«Yes, no. No! I mean no! Not at all!», instantly I looked over my shoulders and ducked as if I could get macheted right here.

«Oh, you are right, hahaha, it just changed to French Revolution. A funny delay.»

«Funny? You scared me.»

«No worry. Your room is free, you can go there right away if you want, the key code I just sent to your device, also the map of the hotel, so you're not getting lost. The shortest way to your room is highlighted.»

I sucked at the straw and felt the warmth of the alcohol swapping through my body. «Thank you.»

As I wanted to turn around, she stopped me with a, «Wait! Here, you need these later.»

She slid a pair of dark sunglasses with a neon blue frame across the counter into my hand, «Now it is time to get shaved», and she pointed to a barber's pole turning behind me.

«What? Shave?»

Epona's hand drew a mustache hanging from her face.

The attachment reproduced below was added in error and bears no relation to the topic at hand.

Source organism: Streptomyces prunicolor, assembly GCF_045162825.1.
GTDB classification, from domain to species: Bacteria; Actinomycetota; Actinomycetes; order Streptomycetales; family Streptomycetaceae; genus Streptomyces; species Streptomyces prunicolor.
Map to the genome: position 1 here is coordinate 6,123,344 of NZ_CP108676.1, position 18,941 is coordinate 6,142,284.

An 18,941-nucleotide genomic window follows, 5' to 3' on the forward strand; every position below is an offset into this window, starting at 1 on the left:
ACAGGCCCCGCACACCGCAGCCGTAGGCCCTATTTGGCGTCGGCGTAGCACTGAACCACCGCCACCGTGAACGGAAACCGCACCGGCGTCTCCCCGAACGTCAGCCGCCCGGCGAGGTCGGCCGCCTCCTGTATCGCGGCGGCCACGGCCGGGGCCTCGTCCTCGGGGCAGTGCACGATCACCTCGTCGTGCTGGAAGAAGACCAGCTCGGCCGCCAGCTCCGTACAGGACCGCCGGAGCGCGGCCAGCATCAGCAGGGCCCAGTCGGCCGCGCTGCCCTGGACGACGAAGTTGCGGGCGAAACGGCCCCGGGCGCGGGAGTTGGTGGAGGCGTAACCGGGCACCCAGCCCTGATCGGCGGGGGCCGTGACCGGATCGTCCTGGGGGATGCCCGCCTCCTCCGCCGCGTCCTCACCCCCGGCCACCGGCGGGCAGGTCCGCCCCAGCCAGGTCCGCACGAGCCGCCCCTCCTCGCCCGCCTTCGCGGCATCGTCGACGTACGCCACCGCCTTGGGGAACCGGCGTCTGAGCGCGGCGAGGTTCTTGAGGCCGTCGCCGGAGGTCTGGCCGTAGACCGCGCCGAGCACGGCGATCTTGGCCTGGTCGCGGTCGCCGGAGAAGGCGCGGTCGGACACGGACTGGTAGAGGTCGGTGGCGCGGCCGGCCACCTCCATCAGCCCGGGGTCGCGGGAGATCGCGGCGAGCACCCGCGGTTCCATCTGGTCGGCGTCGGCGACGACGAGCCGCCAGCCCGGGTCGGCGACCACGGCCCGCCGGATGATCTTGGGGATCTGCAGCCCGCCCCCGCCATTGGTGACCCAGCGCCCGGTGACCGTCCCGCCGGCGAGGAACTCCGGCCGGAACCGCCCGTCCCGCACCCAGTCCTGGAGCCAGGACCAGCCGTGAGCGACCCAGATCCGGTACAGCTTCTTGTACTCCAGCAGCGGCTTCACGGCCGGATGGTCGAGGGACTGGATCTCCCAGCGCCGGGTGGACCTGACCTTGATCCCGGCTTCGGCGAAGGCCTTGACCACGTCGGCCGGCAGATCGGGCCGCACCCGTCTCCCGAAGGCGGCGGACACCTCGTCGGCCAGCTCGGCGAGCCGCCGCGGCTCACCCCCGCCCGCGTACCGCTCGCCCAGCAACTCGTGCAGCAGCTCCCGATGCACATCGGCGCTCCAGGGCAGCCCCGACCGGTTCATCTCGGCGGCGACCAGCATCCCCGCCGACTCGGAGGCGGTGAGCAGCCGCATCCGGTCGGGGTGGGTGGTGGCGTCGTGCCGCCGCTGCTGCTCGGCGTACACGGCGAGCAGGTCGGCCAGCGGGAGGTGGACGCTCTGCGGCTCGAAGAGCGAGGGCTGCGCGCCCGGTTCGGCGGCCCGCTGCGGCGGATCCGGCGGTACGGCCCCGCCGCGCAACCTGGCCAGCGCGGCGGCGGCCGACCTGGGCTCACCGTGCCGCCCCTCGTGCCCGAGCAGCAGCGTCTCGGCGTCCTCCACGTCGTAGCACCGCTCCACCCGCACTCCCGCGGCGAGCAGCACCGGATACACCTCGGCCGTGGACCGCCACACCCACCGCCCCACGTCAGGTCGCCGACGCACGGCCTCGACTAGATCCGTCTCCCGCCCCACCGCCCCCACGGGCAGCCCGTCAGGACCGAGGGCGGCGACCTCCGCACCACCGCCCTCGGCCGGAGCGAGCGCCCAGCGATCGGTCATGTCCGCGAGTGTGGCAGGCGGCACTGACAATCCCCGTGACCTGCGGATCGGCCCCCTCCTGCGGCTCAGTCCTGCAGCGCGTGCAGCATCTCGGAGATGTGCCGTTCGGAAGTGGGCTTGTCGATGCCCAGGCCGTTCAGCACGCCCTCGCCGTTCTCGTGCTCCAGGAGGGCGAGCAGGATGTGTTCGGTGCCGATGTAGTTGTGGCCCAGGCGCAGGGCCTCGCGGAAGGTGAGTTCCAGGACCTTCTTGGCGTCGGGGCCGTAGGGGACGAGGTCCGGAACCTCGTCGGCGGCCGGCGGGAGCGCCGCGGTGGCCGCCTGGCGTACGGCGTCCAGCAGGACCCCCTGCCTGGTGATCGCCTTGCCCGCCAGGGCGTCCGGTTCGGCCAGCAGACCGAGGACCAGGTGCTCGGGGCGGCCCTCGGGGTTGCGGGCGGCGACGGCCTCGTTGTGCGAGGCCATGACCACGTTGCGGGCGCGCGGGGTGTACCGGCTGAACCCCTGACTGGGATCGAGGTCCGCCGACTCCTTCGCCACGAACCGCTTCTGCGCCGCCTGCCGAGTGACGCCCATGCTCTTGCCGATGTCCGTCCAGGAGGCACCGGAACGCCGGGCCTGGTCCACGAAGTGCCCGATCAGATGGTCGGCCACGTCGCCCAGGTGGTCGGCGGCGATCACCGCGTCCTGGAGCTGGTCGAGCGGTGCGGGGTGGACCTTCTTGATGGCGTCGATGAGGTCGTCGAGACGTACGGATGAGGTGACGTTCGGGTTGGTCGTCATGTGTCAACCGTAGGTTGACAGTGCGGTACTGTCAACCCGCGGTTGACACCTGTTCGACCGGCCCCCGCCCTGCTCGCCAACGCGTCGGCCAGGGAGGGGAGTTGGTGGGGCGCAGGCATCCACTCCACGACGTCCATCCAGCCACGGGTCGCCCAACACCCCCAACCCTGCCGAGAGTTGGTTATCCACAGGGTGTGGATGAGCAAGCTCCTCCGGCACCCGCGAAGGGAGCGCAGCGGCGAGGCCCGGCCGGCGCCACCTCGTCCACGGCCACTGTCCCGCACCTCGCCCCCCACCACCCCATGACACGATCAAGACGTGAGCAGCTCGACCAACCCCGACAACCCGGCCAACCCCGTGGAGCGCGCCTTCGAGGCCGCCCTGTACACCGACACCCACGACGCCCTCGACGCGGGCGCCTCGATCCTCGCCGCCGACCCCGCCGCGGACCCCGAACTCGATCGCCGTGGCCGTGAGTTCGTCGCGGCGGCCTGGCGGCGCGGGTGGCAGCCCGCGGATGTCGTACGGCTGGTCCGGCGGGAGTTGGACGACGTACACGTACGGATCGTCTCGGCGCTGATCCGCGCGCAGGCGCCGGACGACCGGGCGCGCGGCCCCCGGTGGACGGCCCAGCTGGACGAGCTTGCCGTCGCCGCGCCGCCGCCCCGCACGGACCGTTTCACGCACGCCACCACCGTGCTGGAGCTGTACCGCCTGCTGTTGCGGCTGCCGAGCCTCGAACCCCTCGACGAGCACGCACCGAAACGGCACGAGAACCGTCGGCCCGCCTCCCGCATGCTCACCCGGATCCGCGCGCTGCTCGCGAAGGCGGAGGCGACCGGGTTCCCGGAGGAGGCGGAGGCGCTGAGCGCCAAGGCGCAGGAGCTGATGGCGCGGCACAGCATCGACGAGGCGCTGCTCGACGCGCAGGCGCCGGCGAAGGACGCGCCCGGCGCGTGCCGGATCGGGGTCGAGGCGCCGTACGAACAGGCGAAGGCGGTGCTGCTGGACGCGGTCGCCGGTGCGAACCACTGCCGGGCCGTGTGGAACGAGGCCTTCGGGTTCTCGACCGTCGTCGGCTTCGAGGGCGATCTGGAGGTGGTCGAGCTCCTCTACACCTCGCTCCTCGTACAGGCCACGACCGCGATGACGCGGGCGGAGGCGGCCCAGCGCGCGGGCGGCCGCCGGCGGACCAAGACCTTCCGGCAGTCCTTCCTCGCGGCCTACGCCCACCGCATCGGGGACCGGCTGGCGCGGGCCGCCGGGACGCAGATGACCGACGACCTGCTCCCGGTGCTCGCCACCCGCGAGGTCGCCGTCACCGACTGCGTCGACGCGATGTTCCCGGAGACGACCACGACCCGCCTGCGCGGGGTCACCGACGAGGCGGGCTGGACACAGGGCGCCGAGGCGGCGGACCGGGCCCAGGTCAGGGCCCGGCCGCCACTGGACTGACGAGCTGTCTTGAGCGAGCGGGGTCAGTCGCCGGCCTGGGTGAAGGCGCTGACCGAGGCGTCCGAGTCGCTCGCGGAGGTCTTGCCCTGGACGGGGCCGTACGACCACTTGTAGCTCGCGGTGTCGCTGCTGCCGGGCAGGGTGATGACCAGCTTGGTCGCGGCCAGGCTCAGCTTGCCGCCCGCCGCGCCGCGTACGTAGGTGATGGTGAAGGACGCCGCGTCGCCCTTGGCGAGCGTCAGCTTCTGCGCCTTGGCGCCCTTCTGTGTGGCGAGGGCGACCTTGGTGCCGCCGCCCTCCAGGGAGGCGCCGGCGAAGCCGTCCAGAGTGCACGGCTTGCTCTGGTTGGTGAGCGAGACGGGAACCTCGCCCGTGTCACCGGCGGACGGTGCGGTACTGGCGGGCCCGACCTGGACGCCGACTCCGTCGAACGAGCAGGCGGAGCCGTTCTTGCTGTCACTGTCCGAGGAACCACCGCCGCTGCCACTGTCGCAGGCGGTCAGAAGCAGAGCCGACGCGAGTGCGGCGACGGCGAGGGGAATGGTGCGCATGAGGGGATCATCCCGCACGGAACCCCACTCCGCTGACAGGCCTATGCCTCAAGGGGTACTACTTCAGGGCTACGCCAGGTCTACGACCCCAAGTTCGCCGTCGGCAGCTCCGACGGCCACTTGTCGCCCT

«Nobody told me.»

«That a deal breaker?»

«No, of course not. But why?»

«Nobody has a mustache in the hotel. A mustache could blotch certain ways to go. Like», her thumb sliced her throat, «And giving away certain personal decisions in public. Out of discretion and respect, nobody wears one.»

: : :

When the door to my hotel room clicked open, I stopped rubbing over the naked part where my mustache used to be. The reflected sunlight from the clouds flooded through the sepia-tinted window over me, and I had to squint immediately. My eyes, used to a lifetime under grey skies and muted lights, needed their time to adjust to the brightness.

The sun. Somewhere out there was the sun. Slowly, almost to counter my rising pulse, I walked towards the window. A spiritual moment. Behind me, the door fell shut.

The sepia ocean of clouds sprawled to the horizon, motionless, and clearly white behind the tinted glass, like the snow that used to fall in the past. I wondered why the clouds were grey from below but white from the top.

The structure of the hotel bulged over this wing of the building blocking the sun and casting its own shadow on the clouds below.

Only now I remembered the sunglasses. I sat them up and shielded my eyes with the second layer.